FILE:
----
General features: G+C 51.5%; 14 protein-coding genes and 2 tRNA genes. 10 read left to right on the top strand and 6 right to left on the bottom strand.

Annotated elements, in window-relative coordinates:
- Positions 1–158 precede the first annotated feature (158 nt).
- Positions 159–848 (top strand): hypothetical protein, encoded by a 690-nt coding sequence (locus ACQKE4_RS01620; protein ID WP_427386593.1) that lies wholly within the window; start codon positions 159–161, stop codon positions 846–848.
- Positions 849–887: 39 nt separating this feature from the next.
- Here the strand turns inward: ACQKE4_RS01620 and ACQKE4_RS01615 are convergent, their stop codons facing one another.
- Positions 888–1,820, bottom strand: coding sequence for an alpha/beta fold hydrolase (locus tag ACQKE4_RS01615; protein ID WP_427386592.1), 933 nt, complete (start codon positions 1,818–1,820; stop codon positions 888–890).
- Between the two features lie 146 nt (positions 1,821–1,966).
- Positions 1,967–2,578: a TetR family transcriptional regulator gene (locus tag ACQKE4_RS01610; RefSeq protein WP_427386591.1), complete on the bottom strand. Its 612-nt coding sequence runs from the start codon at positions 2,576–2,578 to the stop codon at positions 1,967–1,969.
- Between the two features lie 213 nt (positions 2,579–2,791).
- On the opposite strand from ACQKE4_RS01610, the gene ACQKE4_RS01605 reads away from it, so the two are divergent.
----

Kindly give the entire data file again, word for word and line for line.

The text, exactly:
General features: G+C 51.5%; 14 protein-coding genes and 2 tRNA genes. 10 read left to right on the top strand and 6 right to left on the bottom strand.

Annotated elements, in window-relative coordinates:
- Positions 1–158 precede the first annotated feature (158 nt).
- Positions 159–848 (top strand): hypothetical protein, encoded by a 690-nt coding sequence (locus ACQKE4_RS01620; protein ID WP_427386593.1) that lies wholly within the window; start codon positions 159–161, stop codon positions 846–848.
- Positions 849–887: 39 nt separating this feature from the next.
- Here the strand turns inward: ACQKE4_RS01620 and ACQKE4_RS01615 are convergent, their stop codons facing one another.
- Positions 888–1,820, bottom strand: coding sequence for an alpha/beta fold hydrolase (locus tag ACQKE4_RS01615; protein ID WP_427386592.1), 933 nt, complete (start codon positions 1,818–1,820; stop codon positions 888–890).
- Between the two features lie 146 nt (positions 1,821–1,966).
- Positions 1,967–2,578: a TetR family transcriptional regulator gene (locus tag ACQKE4_RS01610; RefSeq protein WP_427386591.1), complete on the bottom strand. Its 612-nt coding sequence runs from the start codon at positions 2,576–2,578 to the stop codon at positions 1,967–1,969.
- Between the two features lie 213 nt (positions 2,579–2,791).
- On the opposite strand from ACQKE4_RS01610, the gene ACQKE4_RS01605 reads away from it, so the two are divergent.